Dr Mary Bousted of the National Education Union called for a national school shutdown.
She added: “Why are education ministers so inadequate and inept?”
One dad slammed the government's "absurd" decision to keep his daughter's school open in a Covid hotspot while another is shut 700 yards away.
Stephen Cook's daughter Holly, 10, and other pupils must attend Coldfall Primary School in Muswell Hill, North London.
The government had said schools in the borough, Haringey, can remain open despite soaring infection rates.
But less than a ten-minute walk away from Holly's school, another primary school Coppetts Wood, in the borough of Barnet, will close until January 18.
Mr Cook, 55, told MailOnline: "It's all very confusing and totally absurd.
The decision comes as Sage advisors warn that schools may be closed until mid-February while a mutant Covid strain sweeps through London and the South East.
The group warned classrooms may need to be closed until the February half-term as current measures could prove "insufficient" in curbing the virus.
Senior ministers admitted schools could stay shut after No 10 reviews measures on January 18, reports The Telegraph.
A source told the paper: “The closure of schools until mid-February is an entirely possible scenario.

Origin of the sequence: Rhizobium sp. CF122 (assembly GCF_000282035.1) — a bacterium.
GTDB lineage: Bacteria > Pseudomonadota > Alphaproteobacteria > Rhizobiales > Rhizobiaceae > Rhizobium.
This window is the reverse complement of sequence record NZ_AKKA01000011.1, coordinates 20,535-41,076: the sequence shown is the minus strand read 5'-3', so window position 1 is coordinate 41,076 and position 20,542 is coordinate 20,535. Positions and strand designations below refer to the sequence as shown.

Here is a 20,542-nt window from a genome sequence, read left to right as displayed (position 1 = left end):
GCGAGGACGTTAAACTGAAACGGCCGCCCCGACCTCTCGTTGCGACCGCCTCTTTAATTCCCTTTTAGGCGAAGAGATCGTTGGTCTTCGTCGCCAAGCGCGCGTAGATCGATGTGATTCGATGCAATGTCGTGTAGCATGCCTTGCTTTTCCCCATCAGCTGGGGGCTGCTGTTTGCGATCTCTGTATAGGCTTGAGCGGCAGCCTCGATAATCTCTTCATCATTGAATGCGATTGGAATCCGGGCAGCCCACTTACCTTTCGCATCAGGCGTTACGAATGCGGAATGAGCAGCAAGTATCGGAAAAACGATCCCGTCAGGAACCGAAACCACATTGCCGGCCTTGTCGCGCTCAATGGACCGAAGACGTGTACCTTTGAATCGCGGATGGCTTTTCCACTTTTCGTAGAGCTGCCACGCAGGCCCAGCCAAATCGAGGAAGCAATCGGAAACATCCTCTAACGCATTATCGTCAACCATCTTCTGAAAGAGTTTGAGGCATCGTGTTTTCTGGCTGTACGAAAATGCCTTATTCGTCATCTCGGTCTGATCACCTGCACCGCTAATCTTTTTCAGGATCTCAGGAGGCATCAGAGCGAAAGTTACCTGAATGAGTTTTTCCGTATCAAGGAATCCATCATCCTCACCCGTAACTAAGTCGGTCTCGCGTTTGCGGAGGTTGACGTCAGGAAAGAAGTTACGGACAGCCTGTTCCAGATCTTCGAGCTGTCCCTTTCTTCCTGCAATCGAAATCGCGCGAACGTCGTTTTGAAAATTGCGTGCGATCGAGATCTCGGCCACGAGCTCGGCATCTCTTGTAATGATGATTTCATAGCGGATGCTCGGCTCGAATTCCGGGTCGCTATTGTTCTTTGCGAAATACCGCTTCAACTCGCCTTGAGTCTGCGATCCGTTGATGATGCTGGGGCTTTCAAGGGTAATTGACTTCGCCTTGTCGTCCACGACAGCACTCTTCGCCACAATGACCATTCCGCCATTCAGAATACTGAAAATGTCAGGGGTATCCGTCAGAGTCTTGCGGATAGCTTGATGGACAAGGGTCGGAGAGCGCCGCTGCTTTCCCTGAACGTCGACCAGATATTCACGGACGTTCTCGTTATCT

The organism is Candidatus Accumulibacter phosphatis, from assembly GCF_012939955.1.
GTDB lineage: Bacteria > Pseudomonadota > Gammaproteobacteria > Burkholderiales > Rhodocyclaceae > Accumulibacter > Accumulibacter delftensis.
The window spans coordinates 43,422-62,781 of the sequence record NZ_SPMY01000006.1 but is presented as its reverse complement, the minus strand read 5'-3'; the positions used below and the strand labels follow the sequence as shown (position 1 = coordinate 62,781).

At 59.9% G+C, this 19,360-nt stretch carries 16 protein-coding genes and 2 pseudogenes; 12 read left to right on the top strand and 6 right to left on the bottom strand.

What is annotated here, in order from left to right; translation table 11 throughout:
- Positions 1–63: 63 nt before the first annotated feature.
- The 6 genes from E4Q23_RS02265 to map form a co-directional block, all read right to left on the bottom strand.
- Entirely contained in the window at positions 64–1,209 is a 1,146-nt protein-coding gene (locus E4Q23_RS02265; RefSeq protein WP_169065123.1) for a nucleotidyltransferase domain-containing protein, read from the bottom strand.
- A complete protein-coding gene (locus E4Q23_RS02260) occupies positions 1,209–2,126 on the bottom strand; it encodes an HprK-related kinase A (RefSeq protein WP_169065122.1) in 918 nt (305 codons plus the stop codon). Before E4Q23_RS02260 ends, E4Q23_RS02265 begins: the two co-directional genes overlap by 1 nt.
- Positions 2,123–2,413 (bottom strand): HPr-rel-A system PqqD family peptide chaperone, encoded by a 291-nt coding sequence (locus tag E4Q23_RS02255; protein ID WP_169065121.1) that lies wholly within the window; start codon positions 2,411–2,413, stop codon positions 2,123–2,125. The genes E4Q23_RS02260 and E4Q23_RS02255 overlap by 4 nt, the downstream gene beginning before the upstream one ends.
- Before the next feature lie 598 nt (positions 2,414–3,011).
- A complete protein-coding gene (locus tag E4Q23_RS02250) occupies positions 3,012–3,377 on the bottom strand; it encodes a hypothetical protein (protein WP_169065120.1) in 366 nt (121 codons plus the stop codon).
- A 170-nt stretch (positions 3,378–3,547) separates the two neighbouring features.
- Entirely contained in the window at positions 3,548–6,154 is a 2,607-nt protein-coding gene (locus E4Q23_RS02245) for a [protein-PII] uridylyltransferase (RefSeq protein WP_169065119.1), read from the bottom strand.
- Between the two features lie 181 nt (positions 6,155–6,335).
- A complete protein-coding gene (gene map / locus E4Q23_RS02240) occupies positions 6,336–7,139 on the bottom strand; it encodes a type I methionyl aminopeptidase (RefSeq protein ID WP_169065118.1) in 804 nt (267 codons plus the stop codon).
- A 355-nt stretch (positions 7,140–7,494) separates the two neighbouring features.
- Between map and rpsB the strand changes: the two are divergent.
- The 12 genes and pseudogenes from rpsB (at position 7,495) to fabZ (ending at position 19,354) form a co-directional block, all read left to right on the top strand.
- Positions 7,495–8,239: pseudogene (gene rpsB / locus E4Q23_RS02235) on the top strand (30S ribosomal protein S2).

"We don’t have the data for Christmas yet but we will by January 18 and it’s difficult to see that being an improvement.”
Another senior source added: “We have been careful not to say they will definitely reopen on January 18 because we don’t know that.”
Minutes from a Sage meeting that took place before Christmas revealed officials were skeptical a November-style lockdown could help prevent the spread of the super-infectious new strain of coronavirus.
Mr Williamson has been criticised for the "confusing" guidance on schools – which saw one reopen and one shut on the same street.
One frustrated mum said it was "utterly ridiculous" for her kids to go back to class just half a mile away from an area considered too unsafe for another school to open.
Robert Halfon, chairman of the Commons Education Select Committee expressed concern over the "patchwork" closures.
He said: "I am worried two weeks will become four weeks and then six weeks."
Source: Read Full Article